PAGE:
Newspaper Page Text
^ I _ I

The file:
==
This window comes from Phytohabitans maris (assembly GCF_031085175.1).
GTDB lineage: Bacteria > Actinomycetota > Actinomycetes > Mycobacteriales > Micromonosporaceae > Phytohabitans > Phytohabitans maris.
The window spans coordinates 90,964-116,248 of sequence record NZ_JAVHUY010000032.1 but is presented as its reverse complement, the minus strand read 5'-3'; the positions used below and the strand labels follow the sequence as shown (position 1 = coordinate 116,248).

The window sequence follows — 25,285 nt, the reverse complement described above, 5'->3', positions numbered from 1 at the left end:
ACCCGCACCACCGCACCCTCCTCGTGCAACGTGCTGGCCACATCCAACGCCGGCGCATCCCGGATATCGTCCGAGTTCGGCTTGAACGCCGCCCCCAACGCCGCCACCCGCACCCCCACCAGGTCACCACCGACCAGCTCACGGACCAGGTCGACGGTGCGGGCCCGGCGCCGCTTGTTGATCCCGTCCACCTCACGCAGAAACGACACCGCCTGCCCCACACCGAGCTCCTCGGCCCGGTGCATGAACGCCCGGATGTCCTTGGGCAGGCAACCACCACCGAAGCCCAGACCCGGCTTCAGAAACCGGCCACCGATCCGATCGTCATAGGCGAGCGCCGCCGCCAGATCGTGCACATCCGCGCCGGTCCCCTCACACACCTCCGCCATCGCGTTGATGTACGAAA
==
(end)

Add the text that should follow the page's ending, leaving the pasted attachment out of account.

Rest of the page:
:: :: SU)r :: :: gfasljington Jta'&ld Published Every Morning in the Year by The Washmgton Herald Company, 435-437-439 Eleventh St. Washington, D. C. J. E. RICE. President and General Manager. Phone: Main 3300?All Departments SUBSCRIPTION RATES?BY CARRIER In Washington and Vtrinity v Daily and Sunday, 1 Month, 40c; I Year, $4-?? SUBSCRIPTION BY MAIL IN ADVANCE Daily and Sunday, 1 Month, 50c; I Year, $5.00 Daily Only, : Month, 40c; I Year, $3.50 -T? ' = Member of the Audit Bureau of Circulations ADVERTISING REPRESENTATIVES: The Beckwith Special Agency New Tork. World Building; Chicago. TribuBe Building; St. Louis, Post-Dispatch Building; Detroit, Ford Building: Kansas City. Mo.. Bryant Building, Atlanta. Ga.. 1415 Atlanta Trust Building. WEDNESDAY. JUNE t, 1931. Each cursed his fate that thus their project crossed; how hard their lot who neither won nor lostl?Richard Graves (1715-1804), "The Festoon." Washington Street Railways. XXXII?FINIS. IX CLOSING this scries of discussions of the street railway situation. The Herald wishes but to emphasize the fairness and desirability of the suggested solution. As we promised, our object has been constructive. All that has been said, has been but argument leading to a conclusion. It has been a marshalling of facts to warrant that conclusion. As the finale, there is but the one question, which is as to the fairness and feasibility of the plan to combine the two railway properties by themselves, separating them from the Potomac Electric which is essentially a district utility. As suoh it should be a monopoly and beyqnd dispute, no two monopolies should be combined as one in ownership, nor be- under a single control and management. That is axiomatic. It also complies in letter and spirit with the anti-merger law, which was deliberately enacted to prevent any such combination. To permit the electric utility to become the creature of a street railway utility monopoly would be, in effect, a waiver of this law, a direct contradiction of a principle I laid down by congress itself. It would in spirit be a violation of the law and make it one with "exceptions." Street railway combination opens the way to give this law the complete effect it 1 contemplated and which was impossible at the [ time because it could not be retroactive. Is the plan, then, fair to the W. R. & E. stockholders? It is evident that it wipes out all their street railway holdings. It is just as evident that in a sense it does not do this. As a matter of fact the holders of this stock have always had to ) depend upon the Potomac Electric to earn all, or [ ne---'" all, the dividends they have ever had from j thei. railway stock. At anything less than the ' pre?? .it fare the railway cannot earn them a dollar in dividends. In 1919 the electric utility had to pay them not only all their dividend, but in part the carrying charge of the railway. In 1920 the railway properties paid only $156,000 net or less than two per cent on the preferred stock alone. They also face the absolute necessity of a large investment in almost a rebuilding of considerable of their track mileage. It is in evidence that the W. R. & E. system is far below efficiency in its upkeep, while the Capital Traction is closc to 100 per cent. Where can the W. R. & E. stockholders get the funds to finance this? Are they 'ready to supply it and would th?;y be permitted, if they could, to still further increase capitalization to now make good depreciation largely a consequence of paying $3,500,000 as dividends on common stock? ?hey would surrender this W. R. & E. stock, but?would keep the Potomac Electric stock to be allotted to them as individual nd personal instead of a corporation holding. They would get 4, their own what has paid their dividends. They would get stock with an assured earning of 8 to 9 per" cent, wholly freed from the street railway incubus. Certainly this is a consummation much to be ilesired. It is worth something, too, to be rid of trouble, of jangle, of worry and disrepute. Is it fair to the Capital Traction? Certainly it is worth much to get the street railway monopoly and rid of a competitor who, not able to compete, is a source of public disfavor. It is worth much to please the public by helping solve this endless dispute and wrangle. Moreover, it would get the property at a price on which is conceded the right to earn eight per cent while Capital Traction stockholders are trained to expect but six per cent. There is not a shadow of doubt that the Capital Traction cpuld sell stock alone to pay the price or to take up the underlying bonds. It could, by savings in salaries, in operation, in traffic police and taxes, with exemption from paving, earn the eigftt per cent at the reduced fare. It could take op with stock issues, two-thirds of the underlying W. R & E. bonds at a price which would leave a sufficient fund for extensive betterments. It woiild then be in clover, financially, capable of financing any possible future demand through added capital We modestly confess'we can see no flaw in this. If it ts accepted, a great newspaper and an humble citizen of Washington will be much gratified, but only and solely as having been permitted to render service; to assist our city, and the capital of our country. A few years ago, marriage with a nobleman was called an alliance; now it seems more like charity. Differences Orer Details. ? T IS not probable that the friction between the I senate and the house as to foreign affairs is at all >s acute as the reports would indicate. A little exaggeration helps a lot in making 4 readable story. It was understood but a short time ago, that the Senate had no objection to the proposed house changes in the Knox peace resolution and there has been no marked protest as to the delay in the house action. There is no intention of altering the purpose and objective. The fundamental remains the same, and the matter of wording is not a thing over which the house and senate leaders are apt to quarel; they^are used to having liberties taken with what they, severally, originate. There U much the same condition as to the Borah disarmament resolution, save that Senator Borah may not exercise his usual patience in long suffering, as to delay. It would seem to be of secondary moment whether or not thi* resolution included military with na\al armament, and whether it was made to concern all the powers, or only the three great naval powers. The resolution merely gives authority^ it is not directory! it is suggestive, not mandatory. It recognizes that it is for the President to decide. when and how he calls such a conference, or has one; if he shall act at once, soon, or at all. It doe# not presume to dictate as to foreign affairs in the initiative. It but indorses in advance such action as he may take to bring about disarmament. It docs one thing more, in its evidence of the quite unanimous wish that the President may find a way to bring this about and that he may make this a supreme effort. Senator Borah's success in keeping his resolution before the senate, and its final unanimous adoption, shows that every senator was satisfied that while he might be forgiven for voting against it, he could have commendation onl\ by voting for it. It is a demand too popular to be ignored and irt a way expresses the minimum which will be acceptable, while the league of nations is in hock. It is Mr. Borah's confession and quota of penance. What may be its fcfrm, how far it may go, is regarded of less consequence, than that in some form this people arc permitted to express to the President, their united judgment, that the way to peace is not through great navies, nor great armies. Peace does not come, nor is the peaceful purpose evidenced through excessive armaments. The resolution is but such an expression. The people, having made it; having shown their will, have confidence in President Harding and will be content to leave to him the how, and the when, the method, whether by called conference or unobtrusive diplomacy. But they will not be content to have it end in a jangle between the two houses; nor will it so end. Why do they call it a buyer's strike? Is a man "on buyer's strike when he hasn t the price of a hot dog? , Adding Comedy to Satire. WHEN' Sinclair Lewis published "Main j Street," his boyhood home, Sauk Center, Minnesota, was sure he had it in mind as he wrote. When Claude Washburn published his second novel, many were sure certain residents of his home city, Duluth, were pictured in its characters. Zona Gale has been similarly believed to have taken characters from her immediate environment. There arc as many "Friendship Villages' as there are "Main Streets." The fate of Robert J. Quinn, of Washington, is but that of *11 his brothers of the quill who picture in fiction the realities of things as they arc, or as they see them. There is no such thing as fiction in the raw. Such fiction would be but fable, and even fable appeals as it more or less clings close to human nature. Students of literature read fiction largely as history, not alone as examples of literary style. There is no other complete disclosure of any period equal to its fiction and drama. So when Mr. Quinn took his pen in hand to transfuse his views of life and his ideals into ! fiction, he inevitably suffered the common fate. For 18 yca>s he had been in the office of the adjutant general of the United States army, a trusted and able employe, with responsibilities which did not lift him from comparative obscurity. He had seen adjutant generals pass in review, as it were. They came and went, as it were; he stayed. When writing his "Lair of the White Lion" with Major Inkinpen and Captain Rarehor^e as its chief characters, he could hardly escape composite portraits by including certain characteristics of those under whom he had served or with whom he had been brought in immediate contact. Probably it did not occur to him that any out of these would take all the glory to himself, or be so devoid of a sense of humor as to identify himself as the hero. Yet such was the unhappy outcome. An amusing bit of satire became a serious infraction of military law or discipline. He was at once reported i with charges of "conduct tp the prejudice of the good order and morale of the civil service" or some other such highflown and Falstaffian high crime, adding the spice of comedy to the tragedy which followed. Quinn was summarily dismissed and as summarily went into business for himself with advertising for his book and its hero?incidentally wifh advertising for his chief?which is without price. He became a first-page sensation and probably will have no trouble in getting a publisher. With Dawes placed in charge of soldier relief, we expect to see the air full of flying fragments of red tape. ToD of the Highways. DURING the 19 months the United States was in the great war, 48,000 of our soldiers were killed in battle or died of wounds. During that same period, 91,000 persons?25,000 of them children?were killed on the streets and highways of the United States, with the war 3,000 miles away. According to these figures, the everyday comings and goings of our people are nearly twice as fatal in the total of casualties, as is war. These figures were given at a recent conference on highway traffic at Yale university by William Phelps Eno. Certainly life seems cheap in the United States. Statistics can figure the cash value lost in the 25,000 children and the 66,000 adults, but it cannot estimate the loss to homes and friends. While busy saving lives from other causfes, it might be well to give at least a passing consideration to this one. It is not a subject for national legislation. It is beyond the authority of congress. But states and cities are shockingly derelict in their obligation to their own citizens in permitting this to continue. There are ways of minimizing this death list. Strangely, indeed, no city has yet ventured to use them. There are thousands of users of motor cars who never have an accident by which others arc hurt. There are others who have many such accidents. The fault is mainly with the individual. Contributory negligence should not be sufficient excuse under the law, and anything approaching gross carelessness should never be balanced by a fine. Lenin's fear that he is almost respectable indicates that he is related to the man who called it near-beer. J The reason^ why Europe can't understand America is because our idea, of a momentous question is Sunday bas<?UU. ytT lL HAPPINESS DBPBXDS / ON MKNTAL ATTITUDE. "Farm lif* should be the most attractive life in the world," declared Miss Emily Hoag. who ia engaged in research work for the bureau of farm management, "for no life presents so many potentialities for success and happiness. Physically.' mentally aim spiritually this mode of life offers much for those 'who have eyes to see* and 'ears to hear.' Health, knowledge, freedom?all are the farmer's to a larger ext?rnt than that which any other worker can claim. "The more I study farm conditions?1 have observed them in several states now?the more I am con. vinced that the, mental attitude determines whether farm life means work resulting in happiness and success or drudgery entailing failure and misery. It is very essential. I believe, for farm people to keep alive the spirit of adventure in their work?and there are so many opportunities for that sort of thing in the country where one has such close contact with the vita' elements of life and so much that is new, fresh and changing. LIFE ON FARM HI MAX. PERSONAL THING. "It is particularly interesting and satisfying to behold the Joy and enthusiasm of a family that has moved from the city to the country. It Is a good example of the pleasure and satisfaction that can come from country life?the romance that can be felt. To the members of thia family every animal must have a name; that is. unless they exist In ranch-like numbers. Thus life on the farm is made a human, personal thing This attitude Is alao found among many families that have been farmers for generations, and wherever it exists there the atmosphere of the home, however humble and lacking in material conveniences and adornment, is wholesome and Joyous." Miss Hoap. who is In Washington for a few days to submit results of her investigations, chiefly among farm women, which have been made In s'everal states, is very optimistic concerning the community spirit th?t is developing among farm people. ISOLATION BECOMING THING OF PAST. -About the only drawback to farm life." continued Miss Hoag. "is a kind of isolation that is found in many districts, or rather that has been found, for with the county , clubs and the cOnaolidation of | schools and the elimination of distance by automobiles, 'isolation' is j becoming a word for which it will ( soon be difficult to And a regional I illustration. West Virginia is a! splendid example of this sort of cooperation and progress." While Miss Hoag's work has been | connected with the women of the i country, she says that the men have j been most interested and curious to j know "what it Is all about." "I could never have gotten their i attention." remarked this enthual- i astic supporter of farm life. "If I had gone ostensibly to get some in- J formation from them. But going a* I do. I have been able to learn much from them and to get their help and co-operation, which of course we must have to^ make farm life the happy, successful life it should be. Men are pretty nice, after all. and certainly have a place to All in the home, but women are the directing i spirit of the household, so they, must be aroused to their possibili-j ties and responsibilities. AMERICANIZATION WORK PROVES BIG ASSET. Miss Hoag finds that Americanization work* is proving of value in j making of our foreign elements real American citizens and keeping them from being merely other natlonall- j ties living In America with little j realization of the ideals and standards of America. "A few years ago,** continued Miss . Hoag. "I made a survey of Wiseon- J sin. where I found many people llv- , Ing there for the third and fourth j generation who could not speak our language. They had their schools in which the subjects were taught in the tongue of an immigrant grandfather or great-grandfather,; and little or no effort was made to foster an understanding of the j country which was protecting; them." O. N. E. I Wednesday, Juae 1* 1921, The morning of this day should b? exceedingly lucky, for Saturn, the Sun and Neptune all are In beneflc aspect. Saturn becomes adverse In the afternoon. It is a rule under which to press all matters on which the favor of prominent men depends. The day should be favorable for those who press claims of any sort, especially for recognition in substantial rewards. They who seek employment should not lose an hour of activity while this configuration prevails. Neptune has power to encourage interest in all educational matters, and Interest in many new lines of mental development is foretold. The evening of this day is likely to be most unlucky for the aged or for those who are ultra-conservatlve, for it may present many serious problems that are especially discouraging to all who have passed youth. The health should be watched at this time, since the stars presage exceedingly trying weather. Many daring crimes are prognosticated and again the seera call attention to the Increase of women victims. An accident on the railways that is the result of a plot la foretold and there will be serious loss pf life. Persons whose birthdate it la should beware of Are in the coming year. A successful and profit-, ible year In bualnes* is probable. Children born on thi? day may be peculiarly inclined to fsjta or Mher accidents. ^These subjects of Gemini ire usually exceedingly aucceasful. i Tl i ' >? ' No MMjaoaa f?na?lrntlons will be yrtated In the -Opes C?irt" column. THIS EDITOR. "Interstate Crime." To the Editor. The W??hingtou llerald. It was with much interest that 1 read your editorial in The Herald on "Interstate Crime." After mentally digesting the same I desire to state that "when in the course of human events it becomes necessary" to change the law of the land to meet the exigencies of the day it should be done. You state that "the bare fact that the crime was not only against the state but against the fedeial government would have a deterrent effect.'* In this respect we may consider the federal government as an elaborated community. It would be well if the laws of the land were made uniform. It seems to me that robbery in one state is just as heihous as in another, and the punishment should be the same and meted out the samc to the criminal irrespective of his race, creed, color or religion. "Ai: persons born in the United States and subject to the jurisdiction thereof are citizens of the United States " It is the citizenry in the aggregate that make up the body politic. Your editorial .stands for positive and absolute justice; in this connection 1 should like to note that "there is a picture on the other side." I submit this for what it is worth and hope for enlightenment if I am in the wrong. It seems to me that the police inquisitors often do irreparable wrongs to innocent people by subjecting them to arrest, "the third degree." and often punishment equal to those recorded in "Ivanhoe." in making a suspected person confess. I hold that every person falsely SOCIALIST PAPER RESTORED TO MAIL Postmaster General Hays wlil dip into the government treasury for an additional few thousand dollars as the cost he believes the department should pay for former Postmaster General Burleson's policy of nonmailability in the case of the New York Call and the Milwaukee Leader. Hays has just announced restoration of second class mailing privileges to both papers, withdrawn by Burleson during the war. The action mark's the erid of a long struggle by the Call to regain its mailing rights, which contest was still in the courts for a decision when Hays acted. Hays will compute the refund due the Call and Leader from the date of their respective applications for the denied second class postal privileges. The refund will be the difference between second and third class rates between August. 1920 and this date. Decision to restore the mailing j rights of the newspapers was part of Hays' recently announced Intention of granting full freedom of speech to the press. McKELLAR WANTS HARVEY RECALLED Immediate recall of the AmericaA ambassador to Great Britain. Georgew. Hamrey for his "afraid not to flght" speech in London, was demanded on the floor of the senate yesterday by Senator McKellar. democrat, of Tennessee. He stylert the ambassador's statement as "false as satan himself." Referring, to President Harding's speech at Arlington, the senator commended the President for his "rebuke and denial" cf the Harvey statements. He then called upon the President to take the steps necessary to right the wrong "perpetrated on the American people.'* meaning recall of the ambassador. Prof. Einstein Sails. VEW YORK. May Jl ? Prof. Albert Einstein, Hebrew scientist and originator of relativity, was en route jor Liverpool today on the liner Celtic. The public was so engrossed with observing Memorial day when he sailed late yesterday that he Wt practically unnoticed. 9 IE REWARDS OF l< . ^ " ' "" * Trltarn* | 19*1 will reward fighters msR>> ? 1941 will reward writer*. t Letters to r arrested. and subjected to the annoyance of having their names publicly connected with a crime ot which they know nothing, and when they are declared innocent, that the t state should make amends for time lost; for the indignities suffered, and that the same amount of pubI licity should be given to their exoneration as was given to their arrest. I am not a lawyer, but it . cems to me that an individual who causes the arrest of another and Icannot substantiate the , harge I should be subject to action for false i arrest and libel. I heard of a case where an innocent man was sentenced for life for ja crime of another, all the time protesting his innocence. After having : served ten years, the actual murderer on hi, death bed confessed the crime Under such circumstances has the innocent party any recourse: j He had been branded a.? a murderer. lost the best years of his life, aside | from the condemnation of his fellowassociates; his girls ostracised and his wife divorced. A person arrested on suspicion i* I treated as jf he had committed the .' Kense. Kvery man is supposed to ; b* Innocent until he is proven guilty." yet th, state puts the burden of proof on him. when as a matter of fact the state should assume the Every criminal should be punished, but the rights Of every innocent person should be respected. If the state wrongs one of Its citizens, it seems that it should redress the wrong, the same as it demands a "pound of flesh" when one of its own breaks one of its mandates. REV. J. LUTHER MARTIN. Washington. May 26. Daughters of '61. To the Editor. The Washington Herald There is a saying that of the making of books, there is no end." We can also say that of th?* ' mak- j ing of societies there is no end." I would suggest a society of the "Daughters of fil." How often we hear men say in these days, "now the women have the vote, what will j NewjforkCib ^rpifi* 5 ,U ' ,, I 0U0 . Mci: o NEW YORK, May Ji.?With one foot neatly trapped in the mausoleum that holds John Barleycorn, Broadway has learned that you ! can't have a roof without a cellar. The last ditch of night life in the Gilded Gulch has closed for the' summer. The Midnight Froiw cirls have received their notices. The' famous roof garden which opened at midnight is dark. New Tork is putting its dollars to bed with its thirsts and the I chickens. Gay parties are-confined! to private apartments. The Midnight Frolic was the nightly solao* v?f those who could .not escape thei rigors of the summer climate. Beautiful gins appeared in a j friendly way at your table and I sang and permitted you to punc- j | ture their rubber jewelry with j I lighted cigarettes and they sane "daddy" songs too in such a plain| tfrve way that merchant princes forgot the cares of the day. But their art will not go with i roast beef. Back, they will go. miserably, to the tenements, village*, kitchens and factories that fed tliejp to Broadway. In a few cabarets they are singing heroically to a few sleepy consumers of cheese srxndwiches. Once they sang cheerfully to faces wreathed in lobster claws. The girls are mighty discouraged. Nightly they congregate in the! songless all night lunches, waiting for the Gertie or Rosie or Johnny Dick, who still hold on to a slipping Job in some half empty cabaret to Join them and tell some more bad news. ~ .They are taking it philosophical* | ly knowing that their art has van- j ished For a time they must live] by their wits. A glum reality Indeed Broadway never had so many ' Jt bless actors In its history. The road show |a doomed along with, the cabaretGirls who used to get tm a week ! in the cabarets are now getting $20 ! a week and they must work twice! *21 1 - V Wi j&A MfcJ i .''! The He _ th*y do With It? Will things be better or worse?" Let the "Daughters of ' l" K"?v< | the answer." Let them lead the may! Let them clasp hands across the chasm, and ! forgive and try to forget their differences! Let them cherish the memory of Lee as of Grant, of Stuart as of Thomas! Bull Kun and 1 Gettysburg. Chancellorsville and Appomatox and ihe common heritage of the American people! Let them insist that the heroes of the south as well as those of the north shall be honored in our national cemetery. The fight which our husband* and fathers fought, made possible a stronger union than we ever knew. Our sons and grandsons have been fighting side by side in the world war. Shall we withhold from them the precious privilege of seeing their honored dead placed in g-round consecrated to their nation s ! heroes? 1 The daughters of *?1 have a great and glorious opportunity before 1 them. They can do much to keep I alive true American ideas I^et them vote that our beloved America shall be strong to defend ! its rights, and shall set the example of justice and rightousness to all , I the earth. , THE WIFE OK A NORTHERN SOLDIER. Wants Slacker List Printed. I To the EDM. Tb? WKkinff* Hetali: I say publish the slacker listThose whose names erroneously appear have nothing to fear from publicity. Their own conscience is clear: their friends and all parties interestea knos* the facts; nobody who ia innocent i? worried, and no harm cAn be done. So far the slack- j ers have been successfully hidden j from public view, scandalous though it is. and to further screen them Is a rank ou'rage to the feelinr* and patriotism of those who answered their country's call. To refuse publication of the slacker liat amacks. too much of the pro-slacker propagandists (retting in their work. Publish the list! J r. X. * /DayByfiayf i ilTYRB' *' 1 |Lj as hard. The pretty boys wit * their banjos who sang in the moon spotlight clothed In natty white' flannels are breakfasting on a bottle of milk and a cigarette. One standing under the carriage canopy of the Claridge passed this!, remark to a fellow actor who strolled by: "Say. Tommie.' what-, ever became of the theatrical bnsi>.| ness?" Broadway wonders. And wonders. New Yorkers are notorious for. their lack of manners The most! conspicuous example I have ever seen was at the Plax* entrance to I the Central park bridle path. A ( henna haired lady drove up to the I little circle and her spirited horse.11 vexed at the prospect of going to i the stables, lunged and plunged in i a frantic effort to unseat her. She gave a masterly exhibition of < control as the horse fought for ten !i minutes. i When she finally dismounted, the | crowd applauded. A French savant, i who had also been riding and who l is here at the head of a scientific i expedition, went up to her. removed ' 1 his hat and remarked: -It ia per- 1 mitted that one may admire^ 1 Madame's superb horsemanship?" j i "Yeah." said the woman, "if you i don't make It an excuse to take me i out toJunch or get freah." j It was a cheap retort which won the giggling approval of the stable ? boys and the courtly Frenchman, i bowed stiffly, squared his shoulders ? and walked away?his face white t from undeserved humiliation. i A carelessly tossed cigarette fell ' into a Huckster s wagon on Forty- 1 second street and before be noticed 1 It his wagon was In flames. His < dav's supply of fruit was ruined 1 And he sat on the curb and wept. A trivial incident perhaps, but one that contains a& much heart inter- * est as the big factory fires that are i headlined acroaa the front page. j The huckster was blind WIDKBIDAT, JCKB L, ML 1KE1AL CtSCUTI VIA RADIO V16BTLT. There Ia music la th? air practically every night here la Washington Not a church chotr. a corner harmony party, a vaudeviii* ihow nor the nozt door phonograph. It la the hind of mupic that only the electrical oar* of the radio receiving apparatus can pick up out yf the ether and turn Into sound aravea audible to the human ear. Many radio amateurs here la Washington treat their friend# to LOBcerU and theae can be held nearly every night. For some time the Friday night phonograph concert* of NFS. tha naval air station at Boiling Held. have been enjoyed via radio telephone These have been preceded by the reading of a abort technical bulletin. # Station 3BAX. manned by W. O. Eldridge, has juat begun to send out concert* every Monday. Wedneaday and Saturday evenings, beginning at 7:19 o'clock. When Washington radios are not sending, the chances of hearing Pittsburgh music are good. The Westinghouse station RPKA. from 8:30 to 9:19 o'clock, usually holds an aerial concert All or thoae stations send on about 3^9 meters The aimple radio aet that is the starting for every radio expert ia all that is needed to receive the music. The same sets that receive the dots and dashes of the international code can also receive radiophcme conversations and musit But the sending by rsdiophone is a more complicated propoaition. Only a few stations are equipped to do thia. I.EARMX. TO Pitt:*<-RIME FOR KICK RIYKR. An Intensive atud> ??f stream pollution with special regard to the establishment of a general plan by which any polluted stream in the United States might be purifit-d at a minimum expense bus recently been begun by the I'nited HUUs public health service. As is well known, a pollute! stream tends to purify itself, but it# power in this direction depends on the a mown i and character of toe ' original pollution, on the volum? and speed of the current, and on the extent to which new pollution is added along its course. The service h*a selected for atudv the Chicago main drainage channel and the Illinois river, which empti., into the Miasissippi. chief], b*c?u*? all the primary pollution of this stream originates in Chicago snl is accurately ascertainable, both ? to amount and character Analys-s taken along the course of the canal and river will determine the degree and nature of the changes that take place in it. Where new pollution t must be ascertained, and its effect I is added, its amount and charart-' ] on the old pollution learned. This I last la important, for it is quit* possible that sundry industrial wastes might neutralise each other or might desir* > . ertain types of organic pollution. Similar work was done on the Ohio river from 1?I4 to 1?I7. and the preamt study is to check the results obtained there The final object is to establish fundamental quantative relationship, between bacteriological and chemical pollution ..f , stream ?n the one hand and basic principle!*. ?uch as population. industrial wastes stream flow and prevailing temperature on the other Th?s* relationships, once established, mi guide the sanitary engineers as "stream doctors" in preacribing for a sick stream the sort of tonic required to restore It t? health, and thereby make it available for human consumption or industrial purposes. or both, as may be desired The work in Illinois is in immediate charge of J. K tWkinv associate sanitary engineer of the C. S. public health service, and is under the general supervision of Surgeon W. H. Frost BEDRt li*t KIM. THF.H * BY MEAT Ol; rOl.D. Bedbugs are easily gotten rid of. says a recent publication of the V. 1 S. public health service, by exposing them to extremes of temperature. Cold as low as 17 degrees ^ Fahrenheit aboye xero or as high ?is 100 degrees Fahrenheit above, if continued for two or thre* days, m ill destroy them. The cold might be applied in the north, for instance, in country houses w hose owners leave them unoo upiod during the winter, or in houses that can be evacuated for a few days. No suggestions are offered to the heat end of the problem, but a roaring furnace for two or three August days might aerve. if the ownera could camp out for the interval. YIRGI* ISLAYD* (tROW 1EA IM.AM) COTTO*. Cotton raising has become one of the principal industries of the Virgin islands. Uncle Sam> newest territorial possession, according to Bulletin No. 1. sea island cotton in St. Croix, of the Virgin islands agricultural experiment station. >ust issued by the I'nited Statea department of agriculture. Sea island cotton, the much prised long staple variety which has been i rendered almost extinct in conti- I nental I'nited States by the boll weevil, is the basis of the Virgin ) Islands industry. The area devoted Lo It. while as yet small, produced an average yield of 1.000 pounds of seed cotton to the acre in 1519 and 1520. One of the plats at the government experiment station proluced at the rate of 4.4S0 pounds of ?eed cotton. Since the establishment of the experiment station in 1911 the aim has been to secure varieties of cotton resistant or immune to the blister mite, and which also posses?, a heavy bearing quality with extra ong. fine lint A series of experiments has been undertaken in crossing sea island with other varieties in the hope of getting a lore remunerative type Some of theae hybrids show an fcven heavier yield than pure s??a aland, while retaining the desirable -hsracteristics of the latter and the resistant qualities of the other variety. There are echoes and echoes A ^ larmonic echo differa in pitch fron% 1 he original sound; aometimes by an >ctave. aometimes by a third, or a Ifth. Some of the satellites of Jupiter vers diacovered photographically ind have never been aeen except on photographic plates.